On June 8 and 9, a posse of pitmasters descends on New York City’s Madison Square Park for the Big Apple Barbecue Block Party. Let’s call that home base. From there, explore some of our favorite spots of the city’s Southern invasion.
1. The 34th Annual Mississippi Picnic
June 8, noon to 6 p.m.
Leave it to the Hospitality State to throw a family reunion-style picnic in Central Park for 34 years running. Spread out a blanket, fix a plate of fried catfish, and get your fill of sweet tea while the Jimmie Rodgers tribute band pays homage to the “father of country music.” It’s a good time to practice your “Hotty Toddy,” “Go Dawgs,” and “SMTTT” before football season kicks off.
Central Park at 5th Avenue and 72nd Street (on Dead Road between the Naumburg Bandshell and Sheep Meadow); nymspicnic.com
Subway: 6 to 68th Street
2. Tipsy Parson
Fittingly named after an alcohol-soaked dessert, this west Chelsea hangout appears sweet and refined (think church-pew seating, book-themed wallpaper), but offers all the ingredients (namely, bourbon) for the sort of brunch that turns into, well, dinner. Belly up to the bar and order a Porch Swing Sizzle, featuring bourbon, mint syrup, and ginger beer, or grab a table in the more subdued back room to feast on boiled peanuts and short ribs braised in Cheerwine.
156 9th Avenue (at 20th Street); tipsyparson.com
Subway: C, E to 23rd Street
The newest outpost of Williamsburg’s Delaney Barbecue just opened on the High Line. The brainchild of Dan Delaney, this 13-foot cart slings ribs, sides, and pies daily. Go for The Mess: oak-scented brisket, pulled pork, and Pawlet cheese with house-made chili sauce and pickled red onions.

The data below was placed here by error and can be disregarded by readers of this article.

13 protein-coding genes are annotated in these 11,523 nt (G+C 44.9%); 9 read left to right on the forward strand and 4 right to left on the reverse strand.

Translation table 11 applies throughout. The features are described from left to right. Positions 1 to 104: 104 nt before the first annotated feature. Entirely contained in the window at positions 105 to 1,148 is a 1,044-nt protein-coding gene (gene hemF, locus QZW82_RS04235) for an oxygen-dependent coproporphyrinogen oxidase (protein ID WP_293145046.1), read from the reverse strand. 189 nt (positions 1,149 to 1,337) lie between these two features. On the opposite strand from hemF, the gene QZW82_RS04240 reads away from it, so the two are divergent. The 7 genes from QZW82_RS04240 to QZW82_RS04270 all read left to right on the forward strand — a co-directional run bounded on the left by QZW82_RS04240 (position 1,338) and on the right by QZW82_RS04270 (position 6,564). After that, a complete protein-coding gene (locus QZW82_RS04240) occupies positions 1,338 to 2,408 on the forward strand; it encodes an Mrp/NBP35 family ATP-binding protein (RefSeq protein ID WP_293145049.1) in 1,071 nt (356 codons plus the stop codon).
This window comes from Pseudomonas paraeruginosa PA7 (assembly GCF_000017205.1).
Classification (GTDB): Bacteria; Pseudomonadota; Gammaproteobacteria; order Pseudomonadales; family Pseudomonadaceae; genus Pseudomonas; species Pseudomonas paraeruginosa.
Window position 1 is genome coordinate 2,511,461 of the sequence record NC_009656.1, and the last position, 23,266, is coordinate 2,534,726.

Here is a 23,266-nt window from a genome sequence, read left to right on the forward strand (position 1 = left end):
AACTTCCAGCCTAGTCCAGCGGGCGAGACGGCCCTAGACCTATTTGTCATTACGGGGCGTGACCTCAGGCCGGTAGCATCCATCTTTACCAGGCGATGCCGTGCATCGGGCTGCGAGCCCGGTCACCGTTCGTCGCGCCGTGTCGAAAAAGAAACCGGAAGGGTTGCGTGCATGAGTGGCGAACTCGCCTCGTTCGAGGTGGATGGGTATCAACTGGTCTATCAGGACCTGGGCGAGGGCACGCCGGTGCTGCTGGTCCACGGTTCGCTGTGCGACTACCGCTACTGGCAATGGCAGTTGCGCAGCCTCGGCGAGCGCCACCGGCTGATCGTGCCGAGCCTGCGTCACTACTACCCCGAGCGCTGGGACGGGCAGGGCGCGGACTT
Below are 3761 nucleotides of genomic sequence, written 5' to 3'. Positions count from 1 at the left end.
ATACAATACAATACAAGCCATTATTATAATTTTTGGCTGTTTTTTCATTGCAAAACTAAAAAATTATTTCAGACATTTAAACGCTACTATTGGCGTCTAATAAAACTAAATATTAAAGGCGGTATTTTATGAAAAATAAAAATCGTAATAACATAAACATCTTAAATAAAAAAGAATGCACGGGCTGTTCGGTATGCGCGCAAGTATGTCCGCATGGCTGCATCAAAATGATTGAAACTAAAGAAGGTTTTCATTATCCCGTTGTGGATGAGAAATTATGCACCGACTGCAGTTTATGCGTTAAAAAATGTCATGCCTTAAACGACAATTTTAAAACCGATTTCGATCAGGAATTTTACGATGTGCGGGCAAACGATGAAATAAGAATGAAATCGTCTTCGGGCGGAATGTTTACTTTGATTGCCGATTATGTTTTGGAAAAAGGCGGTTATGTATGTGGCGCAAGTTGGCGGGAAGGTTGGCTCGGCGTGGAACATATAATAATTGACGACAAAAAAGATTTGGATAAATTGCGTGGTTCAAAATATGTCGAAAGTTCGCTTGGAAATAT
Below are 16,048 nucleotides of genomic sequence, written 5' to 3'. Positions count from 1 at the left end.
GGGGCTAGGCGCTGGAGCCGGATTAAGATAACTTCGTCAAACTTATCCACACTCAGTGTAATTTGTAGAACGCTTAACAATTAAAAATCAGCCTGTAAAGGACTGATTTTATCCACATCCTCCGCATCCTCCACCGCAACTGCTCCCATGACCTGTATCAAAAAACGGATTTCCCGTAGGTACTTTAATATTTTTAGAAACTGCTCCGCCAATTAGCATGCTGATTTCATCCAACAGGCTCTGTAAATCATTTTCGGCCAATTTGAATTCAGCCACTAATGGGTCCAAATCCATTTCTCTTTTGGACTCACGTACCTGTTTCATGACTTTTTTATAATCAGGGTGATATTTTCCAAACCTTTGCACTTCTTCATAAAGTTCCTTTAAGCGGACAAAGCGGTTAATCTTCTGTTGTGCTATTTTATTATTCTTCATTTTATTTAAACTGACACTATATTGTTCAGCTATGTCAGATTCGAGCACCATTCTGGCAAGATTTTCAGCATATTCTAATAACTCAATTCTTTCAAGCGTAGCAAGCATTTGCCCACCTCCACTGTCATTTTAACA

The High Line at West 15th Street; delaneybbq.com
Subway: L to 8th Avenue or A, C, E to 14th Street
4. Hill Country
Homesick Texans can find a (broad) shoulder to lean on at this lively, refreshingly kitschy ode to the Lone Star state. (No really: HC is an official game-watching location of University of Texas alumni, aka the Texas Exes). Mosey up to the meat counter for moist brisket (wrapped in butcher paper, natch), but save room for hot and cold sides such as corn pudding and coleslaw. Psst: Monday is all-you-can-eat night, which we happily consider more of a dare than a deal.
30 West 26th Street (at Broadway); hillcountryny.com
Subway: N, R to 28th Street
At this shrine to fine brown water, over 200 American whiskeys stand sentry over a sweeping white marble bar. But this Kentucky ode stops well short of being a theme park. Chef Kyle Knall deftly relies on nuance for his gustatory tale of Southern sophistication. For proof, look to the smokiness of the hay-roasted oysters and the silkiness of the poached egg over grits with duck confit.
17 West 26th Street (between 6th Avenue and Broadway); maysvillenyc.com
Subway: N, R to 28th Street
6. Big Apple Barbecue Block Party
New York City, you never smelled so good. At Madison Square Park, 17 pitmasters from around the country set up their smokers to cook every cut and style of ’cue you can imagine. Knoxville-based band The Dirty Guv’nahs rock the stage. And Southern Living editors give hands-on demos. This weekend-long party is the stuff BBQ dreams are made of.
Madison Square Park; bigapplebbq.org
Subway: N, R to 23th Street
7. Blue Smoke